Scene to Watch: NYC Rap’s New Wave

Scene to Watch: NYC Rap’s New Wave

Guest post by music journalist Andrew Matson*

In many ways, today’s New York rap landscape begins with the ever-melodic A Boogie Wit Da Hoodie. From there, it sprawls outward, including everything from the deliberate poetry of MIKE to the swagger of Young M.A.

The entire Tri-State area is loaded with hungry rappers on the verge of blowing up, like New Jersey’s 2Floody, who quickly cracked one million streams on his vibey banger “Down Bad.” 

And there’s simply no shortage of scenes to watch. Everything from Brooklyn drill, inspired by its hardcore Chicago counterpart, to the rebirth of backpack rap, make up NYC’s massive underground.


New rap heavyweights include South Bronx’s Lil Tjay, whose singing places him firmly in A Boogie’s lineage. His track “Ruthless” with Jay Critch – whom any given high schooler might identify as King of New York – is a glistening masterpiece. And building on the NYC-meets-CHI trend of late, Tjay also snagged a summer TikTok smash by guest-starring on “Pop Out,” by Chicago’s Polo G. 

Critch mostly took 2019 off. But with his co-sign, two of his main producers have used the year to become stars in their own right. Tony Seltzer and A Lau are now soundtracking the upper half of the eastern seaboard with their futuristic revamping of classic NYC sounds. They’re also Smokepurpp and Ski Mask the Slump God’s go-to collaborators whenever the Florida-based hitmakers are in town. 

In Brooklyn, drill (the street rap style known for tightly clustered raps) is enormous. While Sheff G’s “The Unluccy Kid” is arguably the album of the year in this category,  Pop Smoke is the scene’s new gravel-voiced star. His hit record “Welcome to the Party” and worthy follow-up  “Dior” are produced by London-based producer 808 Melo

MIKE has a UK connection too, having grown up splitting time between NYC and London. His music is heavy and noncommercial – Earl Sweatshirt has taken noticeable inspiration – recalling aspects of ‘90s backpack rap, oriented against culture vultures and major labels. In New York, his friends Adé Hakim and King Carter (from the sLUms crew) and Medhane are similarly sincere and searching, and have traveled with him to Europe, where they link for songs with other rappers and producers. On SoundCloud, the page for “dj blackpower” (MIKE’s producer alias) is one way to keep track of this scene’s NYC/LDN collabs like King Carter x Rago Foot, MIKE x Jadasea, etc.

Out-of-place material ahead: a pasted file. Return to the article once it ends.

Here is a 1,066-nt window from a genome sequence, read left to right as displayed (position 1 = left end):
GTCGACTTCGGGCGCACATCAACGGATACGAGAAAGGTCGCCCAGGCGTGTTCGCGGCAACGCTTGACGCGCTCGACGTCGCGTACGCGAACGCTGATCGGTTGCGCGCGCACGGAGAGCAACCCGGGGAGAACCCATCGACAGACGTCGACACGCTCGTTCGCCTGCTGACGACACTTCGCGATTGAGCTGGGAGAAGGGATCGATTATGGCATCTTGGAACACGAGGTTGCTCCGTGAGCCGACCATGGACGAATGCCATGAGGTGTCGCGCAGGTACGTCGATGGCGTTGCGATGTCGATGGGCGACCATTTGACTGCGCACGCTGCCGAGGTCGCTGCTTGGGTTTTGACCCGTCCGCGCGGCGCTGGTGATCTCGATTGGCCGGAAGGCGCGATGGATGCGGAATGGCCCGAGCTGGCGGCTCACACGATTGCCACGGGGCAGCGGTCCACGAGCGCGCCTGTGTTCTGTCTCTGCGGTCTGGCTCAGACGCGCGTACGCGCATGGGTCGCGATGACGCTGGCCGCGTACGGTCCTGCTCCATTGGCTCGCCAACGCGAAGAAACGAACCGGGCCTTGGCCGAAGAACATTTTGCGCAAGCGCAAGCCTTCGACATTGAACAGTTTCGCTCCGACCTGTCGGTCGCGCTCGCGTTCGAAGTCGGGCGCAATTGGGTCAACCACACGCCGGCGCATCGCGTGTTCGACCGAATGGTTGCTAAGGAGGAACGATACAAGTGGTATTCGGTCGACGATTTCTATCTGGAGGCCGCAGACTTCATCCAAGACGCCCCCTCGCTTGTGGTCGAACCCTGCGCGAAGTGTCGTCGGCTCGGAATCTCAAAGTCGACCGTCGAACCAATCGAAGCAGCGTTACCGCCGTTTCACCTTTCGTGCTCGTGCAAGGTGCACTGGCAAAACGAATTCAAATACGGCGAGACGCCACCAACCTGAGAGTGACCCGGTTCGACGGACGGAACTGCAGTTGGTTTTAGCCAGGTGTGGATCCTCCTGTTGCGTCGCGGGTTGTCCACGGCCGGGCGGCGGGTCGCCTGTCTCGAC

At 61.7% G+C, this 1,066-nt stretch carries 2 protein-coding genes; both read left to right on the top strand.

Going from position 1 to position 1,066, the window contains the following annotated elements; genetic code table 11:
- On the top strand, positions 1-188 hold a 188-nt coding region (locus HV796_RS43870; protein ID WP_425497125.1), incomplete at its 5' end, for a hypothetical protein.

The reigning king of viral internet rap is Queens-based Lil Tecca, a specialist in synthesizing today’s trends into undeniable hits. His track “Ran$om” was a certified summer anthem, and his next offering, “Shots” has been making major waves, too. 

Tecca’s also a producer, most notably for fellow Queens rapper Pasto Flocco (“Catch Up”), who sounds like a more caffeinated Yung Bans. Flocco has a few dimensions to his sound, and tends to make more bugged-out music whenever he links with the Surf Gang producers: Tommytohotty, EVILGIANE, and Harrison. Speaking of, they’ve got a great, new, ethereal EP on their hands starring Polo Perks–another rapper to watch.

Lil Benny’s “L.A. Baby” is worth listening to a dozen times on repeat. Producer KBeazy’s beat is fire–he’s an 18-year-old genius from Toronto, who sells “[artist]-type” beats on the internet, though he’s clearly as good as any of those artists’ actual producers.  

From the Seltzer-produced underground, ABG Neal and his crew of GAP-hoodie-wearing friends effortlessly stand out; Tabby Wakes is consummately cool; Slim Poppins has breakthrough potential; and Gabe Nandez can be found wrecking shows at bars on Flatbush while rapping in French. MIKE-affiliated jazz sax player Caleb Giles is a refreshing solo rapper, with a relatable message about being a creative person on his grind.

And as noted, Brooklyn street rap is just generally full of life. Drill rapper Kooda B deserves special attention for his high-octane bars and dancing. The Krookz collective houses several producers and rappers of note–including young Gary Vee acolyte Najjee who excels equally at rapping, singing, and keeping up an attention-grabbing online presence. 

With all that energy, there’s plenty to get excited about in NYC rap as we head into 2020 – as long as you’re open to discovery. 

Want to hear more? Check out “Gotham Bars,” SoundCloud’s home for all the latest tracks and emerging creators in NYC and Tri-State rap.

*Andrew Matson has written for MASS APPEAL, Rolling Stone, NPR, The Seattle Times, and Genius. On social he’s @andrewmatson. 

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